Monthly electricity generation from renewable sources exceeded coal-fired generation in the U.S. for the first time in April 2019, according to the country's Energy Information Administration (EIA) on Thursday.
Renewable sources provided 23% of total electricity generation in the U.S. during the month of April last year while coal provided 20%.
"This outcome reflects both seasonal factors as well as long-term increases in renewable generation and decreases in coal generation," the EIA said in a statement.
Electricity consumption is usually lowest in the spring and fall seasons because temperatures are more moderate, thus electricity demand for heating and air conditioning is relatively low compared to other months.
Due to this, electricity generation from coal is usually at its lowest point during the spring and fall seasons, according to the EIA.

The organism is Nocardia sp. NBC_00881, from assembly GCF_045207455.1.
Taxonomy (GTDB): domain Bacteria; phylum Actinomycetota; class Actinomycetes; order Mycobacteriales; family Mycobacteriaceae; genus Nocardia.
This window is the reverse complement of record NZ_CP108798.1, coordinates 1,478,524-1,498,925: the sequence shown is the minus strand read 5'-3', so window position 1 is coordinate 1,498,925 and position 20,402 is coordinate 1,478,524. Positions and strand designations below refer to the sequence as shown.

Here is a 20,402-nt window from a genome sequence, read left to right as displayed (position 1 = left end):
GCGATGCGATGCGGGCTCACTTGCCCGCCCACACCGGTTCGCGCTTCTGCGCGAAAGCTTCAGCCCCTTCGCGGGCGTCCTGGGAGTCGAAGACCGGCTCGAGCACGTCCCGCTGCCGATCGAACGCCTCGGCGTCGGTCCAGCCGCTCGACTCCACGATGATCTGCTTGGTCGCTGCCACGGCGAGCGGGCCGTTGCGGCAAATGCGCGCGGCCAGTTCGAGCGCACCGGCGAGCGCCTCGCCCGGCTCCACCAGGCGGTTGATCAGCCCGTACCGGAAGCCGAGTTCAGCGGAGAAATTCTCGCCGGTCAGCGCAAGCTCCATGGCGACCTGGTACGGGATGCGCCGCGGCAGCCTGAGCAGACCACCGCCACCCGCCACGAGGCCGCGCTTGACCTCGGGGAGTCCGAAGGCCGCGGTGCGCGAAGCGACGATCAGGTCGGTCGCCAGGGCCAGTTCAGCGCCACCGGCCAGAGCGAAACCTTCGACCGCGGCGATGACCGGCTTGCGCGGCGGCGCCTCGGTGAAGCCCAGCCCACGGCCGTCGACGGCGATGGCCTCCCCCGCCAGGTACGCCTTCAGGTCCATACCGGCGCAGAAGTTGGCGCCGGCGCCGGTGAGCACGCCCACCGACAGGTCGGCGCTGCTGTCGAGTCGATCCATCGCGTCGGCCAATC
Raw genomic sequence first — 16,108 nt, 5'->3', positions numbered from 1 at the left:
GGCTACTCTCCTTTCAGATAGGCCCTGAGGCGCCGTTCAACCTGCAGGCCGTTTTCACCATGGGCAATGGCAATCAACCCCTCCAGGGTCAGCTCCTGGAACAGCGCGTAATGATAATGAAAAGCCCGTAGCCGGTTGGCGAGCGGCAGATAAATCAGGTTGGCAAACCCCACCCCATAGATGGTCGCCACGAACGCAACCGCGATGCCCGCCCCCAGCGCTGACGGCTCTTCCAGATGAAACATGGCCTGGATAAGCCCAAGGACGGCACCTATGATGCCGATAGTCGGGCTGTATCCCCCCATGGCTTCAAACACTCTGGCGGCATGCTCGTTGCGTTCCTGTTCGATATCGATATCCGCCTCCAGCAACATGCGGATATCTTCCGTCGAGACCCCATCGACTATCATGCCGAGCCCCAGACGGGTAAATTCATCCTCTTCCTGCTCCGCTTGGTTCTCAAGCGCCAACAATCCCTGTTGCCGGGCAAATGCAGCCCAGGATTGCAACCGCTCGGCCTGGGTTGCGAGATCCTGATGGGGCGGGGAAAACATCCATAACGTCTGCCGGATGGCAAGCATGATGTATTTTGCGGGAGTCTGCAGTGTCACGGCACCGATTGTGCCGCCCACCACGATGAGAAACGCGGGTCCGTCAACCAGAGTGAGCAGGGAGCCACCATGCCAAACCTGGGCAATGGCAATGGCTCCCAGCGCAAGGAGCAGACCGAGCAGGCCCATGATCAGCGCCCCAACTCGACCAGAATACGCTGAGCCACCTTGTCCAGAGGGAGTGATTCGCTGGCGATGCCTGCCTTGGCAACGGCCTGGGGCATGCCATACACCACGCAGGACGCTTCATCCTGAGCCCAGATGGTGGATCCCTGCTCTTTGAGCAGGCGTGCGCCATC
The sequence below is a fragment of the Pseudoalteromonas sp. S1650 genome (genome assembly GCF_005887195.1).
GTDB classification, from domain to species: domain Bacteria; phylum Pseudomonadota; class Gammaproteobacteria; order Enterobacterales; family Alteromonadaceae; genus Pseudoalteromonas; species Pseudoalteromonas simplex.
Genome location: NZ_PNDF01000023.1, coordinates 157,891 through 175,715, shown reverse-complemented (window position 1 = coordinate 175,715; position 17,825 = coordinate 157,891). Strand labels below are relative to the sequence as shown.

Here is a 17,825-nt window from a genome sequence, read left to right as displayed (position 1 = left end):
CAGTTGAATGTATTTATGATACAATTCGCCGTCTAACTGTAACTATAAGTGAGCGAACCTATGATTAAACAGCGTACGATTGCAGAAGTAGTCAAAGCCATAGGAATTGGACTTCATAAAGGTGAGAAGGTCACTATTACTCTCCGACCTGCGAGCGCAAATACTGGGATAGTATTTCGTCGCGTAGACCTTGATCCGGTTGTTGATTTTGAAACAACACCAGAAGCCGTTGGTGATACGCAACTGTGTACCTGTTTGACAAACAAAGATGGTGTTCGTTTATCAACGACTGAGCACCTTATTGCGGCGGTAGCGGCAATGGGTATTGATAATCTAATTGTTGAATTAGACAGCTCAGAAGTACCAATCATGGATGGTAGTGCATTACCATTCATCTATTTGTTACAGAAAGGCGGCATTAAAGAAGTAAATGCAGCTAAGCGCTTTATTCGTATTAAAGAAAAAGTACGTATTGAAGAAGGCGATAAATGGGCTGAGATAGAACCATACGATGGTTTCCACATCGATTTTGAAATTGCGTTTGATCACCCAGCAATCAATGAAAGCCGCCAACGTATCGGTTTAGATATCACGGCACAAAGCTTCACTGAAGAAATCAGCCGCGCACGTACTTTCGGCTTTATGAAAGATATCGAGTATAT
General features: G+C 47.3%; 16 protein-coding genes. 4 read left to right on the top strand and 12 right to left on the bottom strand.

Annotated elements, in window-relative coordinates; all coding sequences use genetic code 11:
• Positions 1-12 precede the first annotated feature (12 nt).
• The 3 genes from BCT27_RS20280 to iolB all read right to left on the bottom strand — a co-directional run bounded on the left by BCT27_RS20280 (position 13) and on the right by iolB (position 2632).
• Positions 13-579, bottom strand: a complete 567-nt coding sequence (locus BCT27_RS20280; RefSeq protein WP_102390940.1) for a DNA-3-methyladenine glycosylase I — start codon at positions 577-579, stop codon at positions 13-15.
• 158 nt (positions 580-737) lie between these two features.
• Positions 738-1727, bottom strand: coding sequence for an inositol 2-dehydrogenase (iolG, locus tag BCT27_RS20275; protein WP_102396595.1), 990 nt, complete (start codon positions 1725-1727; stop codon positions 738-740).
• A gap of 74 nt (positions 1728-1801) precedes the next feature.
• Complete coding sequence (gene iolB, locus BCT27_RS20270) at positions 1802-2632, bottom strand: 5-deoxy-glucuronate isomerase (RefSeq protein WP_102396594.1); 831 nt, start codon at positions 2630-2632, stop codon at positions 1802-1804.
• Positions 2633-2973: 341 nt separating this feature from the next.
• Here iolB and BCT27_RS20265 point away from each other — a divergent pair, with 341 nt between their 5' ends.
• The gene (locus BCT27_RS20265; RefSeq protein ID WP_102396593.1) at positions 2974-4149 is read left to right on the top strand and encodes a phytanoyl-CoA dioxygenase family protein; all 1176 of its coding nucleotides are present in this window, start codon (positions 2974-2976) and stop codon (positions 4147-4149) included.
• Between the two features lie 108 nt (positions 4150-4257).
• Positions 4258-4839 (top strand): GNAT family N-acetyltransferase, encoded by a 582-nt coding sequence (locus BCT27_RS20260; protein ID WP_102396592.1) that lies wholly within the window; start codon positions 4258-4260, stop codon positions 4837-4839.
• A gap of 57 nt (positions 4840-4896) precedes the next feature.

Wind generation reached a record monthly high of 30.2 million megawatt-hours (MWh) in April 2019, while solar generation also reached a record monthly high of 7.8 million MWh in June 2018.
Hydroelectric generation, which is the largest source of renewable electricity, also supported the overall increase in renewable generation.
Electricity generation from hydro totaled 25 million MWh in April, the EIA said, adding "hydroelectric generation tends to peak in the spring as melting snowpack results in increased water supply at downstream generators."
- Coal continues decline
Electricity generation from coal in the U.S. has continued its decline last year.
While approximately 47 gigawatts (GW) of U.S. coal-fired capacity retired since the beginning of 2015, the EIA said it expects the retirement another 4.1 GW for the remainder of 2019.
The EIA, however, noted it anticipates for 2020 that coal will provide more electricity generation in the U.S. than renewables.
By Ovunc Kutlu